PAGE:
Sabrina Lockhart, a spokeswoman for the governor, insisted it is a "technical bill" intended to clarify anti-discriminations laws.
"It simply takes anti-discrimination language used in other areas of [state law] such as employment and puts that in the education code," she said.
And Ali Bay of Equality California told WND the new law "doesn't require that any specific curriculum be included in California's classrooms."
"All along, Capitol Resource Family Impact has maintained that the true agenda behind SB 777 is to infuse school curriculum with pro-homosexual, and other controversial lifestyles, propaganda. The proponents of the bill countered that this was not true and the law would merely 'streamline' anti-discrimination laws for schools. Based on our 20-year experience with the homosexual lobby, we know that a common tactic is to maintain innocence and then utilize vague language to push a radical agenda. We expected the same of SB 777 and we are already witnessing the same pattern," said Karen England, chief of the CRI.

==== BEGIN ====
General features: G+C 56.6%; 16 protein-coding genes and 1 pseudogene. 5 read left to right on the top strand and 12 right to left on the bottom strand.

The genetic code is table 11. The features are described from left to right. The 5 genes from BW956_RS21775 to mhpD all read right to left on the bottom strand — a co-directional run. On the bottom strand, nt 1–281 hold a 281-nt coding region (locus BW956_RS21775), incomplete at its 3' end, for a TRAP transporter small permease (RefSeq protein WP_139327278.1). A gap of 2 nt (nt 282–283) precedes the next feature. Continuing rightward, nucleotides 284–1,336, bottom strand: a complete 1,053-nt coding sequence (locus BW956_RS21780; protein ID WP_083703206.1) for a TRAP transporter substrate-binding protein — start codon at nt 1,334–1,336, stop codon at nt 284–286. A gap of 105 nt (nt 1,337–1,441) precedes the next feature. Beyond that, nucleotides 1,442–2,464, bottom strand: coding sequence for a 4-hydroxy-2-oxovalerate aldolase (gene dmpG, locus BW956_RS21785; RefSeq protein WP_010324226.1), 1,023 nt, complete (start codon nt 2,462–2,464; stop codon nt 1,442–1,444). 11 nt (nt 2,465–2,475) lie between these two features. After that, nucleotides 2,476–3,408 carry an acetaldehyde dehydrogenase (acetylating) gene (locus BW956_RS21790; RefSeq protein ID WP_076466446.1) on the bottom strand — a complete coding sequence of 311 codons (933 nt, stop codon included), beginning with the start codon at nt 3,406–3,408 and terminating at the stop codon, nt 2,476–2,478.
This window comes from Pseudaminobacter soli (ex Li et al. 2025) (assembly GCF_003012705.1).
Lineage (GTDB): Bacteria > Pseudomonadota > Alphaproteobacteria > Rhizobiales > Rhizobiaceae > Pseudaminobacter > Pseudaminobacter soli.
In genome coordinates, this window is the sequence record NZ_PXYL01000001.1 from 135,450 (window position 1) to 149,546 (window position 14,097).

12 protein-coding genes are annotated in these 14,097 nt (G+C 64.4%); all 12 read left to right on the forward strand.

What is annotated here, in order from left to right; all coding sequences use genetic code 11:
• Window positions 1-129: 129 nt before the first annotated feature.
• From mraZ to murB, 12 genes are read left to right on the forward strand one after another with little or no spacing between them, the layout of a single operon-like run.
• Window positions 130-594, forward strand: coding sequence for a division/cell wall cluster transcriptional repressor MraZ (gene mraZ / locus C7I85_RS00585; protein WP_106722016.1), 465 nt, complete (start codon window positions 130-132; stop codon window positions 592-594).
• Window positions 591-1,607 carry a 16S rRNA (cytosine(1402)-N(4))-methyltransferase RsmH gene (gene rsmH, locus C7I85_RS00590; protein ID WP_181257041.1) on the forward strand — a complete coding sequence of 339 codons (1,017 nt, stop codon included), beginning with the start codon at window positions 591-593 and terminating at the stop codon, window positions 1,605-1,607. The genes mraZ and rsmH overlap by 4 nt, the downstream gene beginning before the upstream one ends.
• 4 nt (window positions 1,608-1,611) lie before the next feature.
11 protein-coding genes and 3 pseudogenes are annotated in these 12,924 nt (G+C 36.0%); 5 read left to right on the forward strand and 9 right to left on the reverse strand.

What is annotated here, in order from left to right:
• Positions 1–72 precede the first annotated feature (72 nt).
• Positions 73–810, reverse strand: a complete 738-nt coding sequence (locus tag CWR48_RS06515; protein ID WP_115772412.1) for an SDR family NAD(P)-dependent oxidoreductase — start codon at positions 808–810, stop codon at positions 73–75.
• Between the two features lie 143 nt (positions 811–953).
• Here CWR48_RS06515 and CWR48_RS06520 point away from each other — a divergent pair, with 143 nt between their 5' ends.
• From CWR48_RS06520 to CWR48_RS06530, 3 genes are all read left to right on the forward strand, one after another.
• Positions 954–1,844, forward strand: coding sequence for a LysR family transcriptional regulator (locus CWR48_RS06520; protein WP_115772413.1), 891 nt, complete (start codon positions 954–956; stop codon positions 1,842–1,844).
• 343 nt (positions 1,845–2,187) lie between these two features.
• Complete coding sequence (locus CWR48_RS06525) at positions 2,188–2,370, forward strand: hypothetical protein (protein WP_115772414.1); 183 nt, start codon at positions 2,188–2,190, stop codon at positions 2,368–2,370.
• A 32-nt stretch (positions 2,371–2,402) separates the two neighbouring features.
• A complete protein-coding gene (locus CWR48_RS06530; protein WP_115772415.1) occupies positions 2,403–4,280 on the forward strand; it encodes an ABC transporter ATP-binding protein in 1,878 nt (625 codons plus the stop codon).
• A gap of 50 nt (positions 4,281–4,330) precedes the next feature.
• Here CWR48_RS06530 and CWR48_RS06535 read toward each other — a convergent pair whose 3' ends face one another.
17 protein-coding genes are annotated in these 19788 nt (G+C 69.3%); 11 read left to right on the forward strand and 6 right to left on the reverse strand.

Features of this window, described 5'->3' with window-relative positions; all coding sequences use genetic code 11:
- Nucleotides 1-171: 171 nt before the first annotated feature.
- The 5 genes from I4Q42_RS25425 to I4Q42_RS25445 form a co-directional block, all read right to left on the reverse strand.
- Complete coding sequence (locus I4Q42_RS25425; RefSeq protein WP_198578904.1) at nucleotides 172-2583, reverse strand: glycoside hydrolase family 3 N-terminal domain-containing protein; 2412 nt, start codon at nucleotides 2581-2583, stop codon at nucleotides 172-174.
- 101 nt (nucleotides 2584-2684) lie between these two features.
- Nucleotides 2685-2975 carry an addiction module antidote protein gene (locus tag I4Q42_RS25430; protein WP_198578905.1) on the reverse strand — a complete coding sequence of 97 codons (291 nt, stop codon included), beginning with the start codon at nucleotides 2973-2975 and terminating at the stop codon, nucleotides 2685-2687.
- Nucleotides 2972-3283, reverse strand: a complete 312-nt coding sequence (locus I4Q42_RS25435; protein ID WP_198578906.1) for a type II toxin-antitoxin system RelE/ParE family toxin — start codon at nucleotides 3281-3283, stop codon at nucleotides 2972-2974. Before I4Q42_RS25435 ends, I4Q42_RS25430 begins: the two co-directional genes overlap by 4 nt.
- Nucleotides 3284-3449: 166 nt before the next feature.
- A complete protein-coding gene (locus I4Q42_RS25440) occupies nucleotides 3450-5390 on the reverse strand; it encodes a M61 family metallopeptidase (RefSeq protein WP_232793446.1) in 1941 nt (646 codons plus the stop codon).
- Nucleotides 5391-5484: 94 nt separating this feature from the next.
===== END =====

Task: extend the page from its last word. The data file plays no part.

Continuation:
WND already has reported how the Gay Straight Alliance has forwarded instructions to its California chapters with information on how to make sure homosexuality is taught in public schools, and its warning having students and parents simply "tolerate" homosexuality is not enough.
"Tolerance education is an important first step, but we need to push further," the instructions said. "Infuse LGBTQ curriculum into history, social science, and literature classes," is the organization's plan.
The British advisory also noted that such homosexual teachings need to permeate the education system.